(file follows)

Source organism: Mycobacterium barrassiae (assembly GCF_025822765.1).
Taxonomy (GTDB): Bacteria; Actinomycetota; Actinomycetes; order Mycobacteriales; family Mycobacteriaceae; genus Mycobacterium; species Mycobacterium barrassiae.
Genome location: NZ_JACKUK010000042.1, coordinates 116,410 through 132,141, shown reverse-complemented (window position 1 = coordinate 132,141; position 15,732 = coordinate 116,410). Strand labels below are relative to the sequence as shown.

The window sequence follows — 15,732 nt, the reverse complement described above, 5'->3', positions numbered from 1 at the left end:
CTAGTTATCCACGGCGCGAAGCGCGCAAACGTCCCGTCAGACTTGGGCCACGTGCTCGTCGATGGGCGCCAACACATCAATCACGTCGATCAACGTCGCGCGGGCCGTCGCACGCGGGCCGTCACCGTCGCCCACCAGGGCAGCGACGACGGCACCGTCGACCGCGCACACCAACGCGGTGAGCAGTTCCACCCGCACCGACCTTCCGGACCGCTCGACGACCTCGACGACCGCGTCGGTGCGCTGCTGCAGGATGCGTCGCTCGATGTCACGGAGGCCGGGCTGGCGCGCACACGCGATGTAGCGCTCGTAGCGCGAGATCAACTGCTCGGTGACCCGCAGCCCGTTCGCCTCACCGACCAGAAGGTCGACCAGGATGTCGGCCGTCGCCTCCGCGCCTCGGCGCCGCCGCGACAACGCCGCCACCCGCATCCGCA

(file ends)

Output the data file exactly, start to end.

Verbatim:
Source organism: Mycobacterium barrassiae (assembly GCF_025822765.1).
Taxonomy (GTDB): Bacteria; Actinomycetota; Actinomycetes; order Mycobacteriales; family Mycobacteriaceae; genus Mycobacterium; species Mycobacterium barrassiae.
Genome location: NZ_JACKUK010000042.1, coordinates 116,410 through 132,141, shown reverse-complemented (window position 1 = coordinate 132,141; position 15,732 = coordinate 116,410). Strand labels below are relative to the sequence as shown.

The window sequence follows — 15,732 nt, the reverse complement described above, 5'->3', positions numbered from 1 at the left end:
CTAGTTATCCACGGCGCGAAGCGCGCAAACGTCCCGTCAGACTTGGGCCACGTGCTCGTCGATGGGCGCCAACACATCAATCACGTCGATCAACGTCGCGCGGGCCGTCGCACGCGGGCCGTCACCGTCGCCCACCAGGGCAGCGACGACGGCACCGTCGACCGCGCACACCAACGCGGTGAGCAGTTCCACCCGCACCGACCTTCCGGACCGCTCGACGACCTCGACGACCGCGTCGGTGCGCTGCTGCAGGATGCGTCGCTCGATGTCACGGAGGCCGGGCTGGCGCGCACACGCGATGTAGCGCTCGTAGCGCGAGATCAACTGCTCGGTGACCCGCAGCCCGTTCGCCTCACCGACCAGAAGGTCGACCAGGATGTCGGCCGTCGCCTCCGCGCCTCGGCGCCGCCGCGACAACGCCGCCACCCGCATCCGCA